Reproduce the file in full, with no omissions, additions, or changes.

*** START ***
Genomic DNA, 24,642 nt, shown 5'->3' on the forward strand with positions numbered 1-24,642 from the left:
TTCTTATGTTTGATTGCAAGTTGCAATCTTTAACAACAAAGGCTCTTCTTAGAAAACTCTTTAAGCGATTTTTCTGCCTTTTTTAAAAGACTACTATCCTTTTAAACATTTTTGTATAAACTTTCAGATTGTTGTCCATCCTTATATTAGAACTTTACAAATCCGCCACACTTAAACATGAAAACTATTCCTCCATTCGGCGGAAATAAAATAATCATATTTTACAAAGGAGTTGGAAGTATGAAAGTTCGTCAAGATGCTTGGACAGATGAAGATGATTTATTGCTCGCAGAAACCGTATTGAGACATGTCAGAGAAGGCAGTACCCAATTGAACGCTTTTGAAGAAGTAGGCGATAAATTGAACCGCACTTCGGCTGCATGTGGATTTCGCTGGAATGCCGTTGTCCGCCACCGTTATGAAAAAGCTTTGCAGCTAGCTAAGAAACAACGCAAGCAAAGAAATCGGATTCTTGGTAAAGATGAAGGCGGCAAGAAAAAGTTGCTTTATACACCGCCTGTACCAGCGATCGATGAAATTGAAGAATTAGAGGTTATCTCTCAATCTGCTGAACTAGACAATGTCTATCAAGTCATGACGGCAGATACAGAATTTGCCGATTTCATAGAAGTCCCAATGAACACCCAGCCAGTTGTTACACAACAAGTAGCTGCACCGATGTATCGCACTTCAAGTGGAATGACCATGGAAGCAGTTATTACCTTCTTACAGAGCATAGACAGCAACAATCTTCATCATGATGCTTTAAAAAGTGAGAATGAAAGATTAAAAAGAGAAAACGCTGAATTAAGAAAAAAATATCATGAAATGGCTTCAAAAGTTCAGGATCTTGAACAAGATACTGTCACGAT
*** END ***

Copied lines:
Genomic DNA, 24,642 nt, shown 5'->3' on the forward strand with positions numbered 1-24,642 from the left:
TTCTTATGTTTGATTGCAAGTTGCAATCTTTAACAACAAAGGCTCTTCTTAGAAAACTCTTTAAGCGATTTTTCTGCCTTTTTTAAAAGACTACTATCCTTTTAAACATTTTTGTATAAACTTTCAGATTGTTGTCCATCCTTATATTAGAACTTTACAAATCCGCCACACTTAAACATGAAAACTATTCCTCCATTCGGCGGAAATAAAATAATCATATTTTACAAAGGAGTTGGAAGTATGAAAGTTCGTCAAGATGCTTGGACAGATGAAGATGATTTATTGCTCGCAGAAACCGTATTGAGACATGTCAGAGAAGGCAGTACCCAATTGAACGCTTTTGAAGAAGTAGGCGATAAATTGAACCGCACTTCGGCTGCATGTGGATTTCGCTGGAATGCCGTTGTCCGCCACCGTTATGAAAAAGCTTTGCAGCTAGCTAAGAAACAACGCAAGCAAAGAAATCGGATTCTTGGTAAAGATGAAGGCGGCAAGAAAAAGTTGCTTTATACACCGCCTGTACCAGCGATCGATGAAATTGAAGAATTAGAGGTTATCTCTCAATCTGCTGAACTAGACAATGTCTATCAAGTCATGACGGCAGATACAGAATTTGCCGATTTCATAGAAGTCCCAATGAACACCCAGCCAGTTGTTACACAACAAGTAGCTGCACCGATGTATCGCACTTCAAGTGGAATGACCATGGAAGCAGTTATTACCTTCTTACAGAGCATAGACAGCAACAATCTTCATCATGATGCTTTAAAAAGTGAGAATGAAAGATTAAAAAGAGAAAACGCTGAATTAAGAAAAAAATATCATGAAATGGCTTCAAAAGTTCAGGATCTTGAACAAGATACTGTCACGAT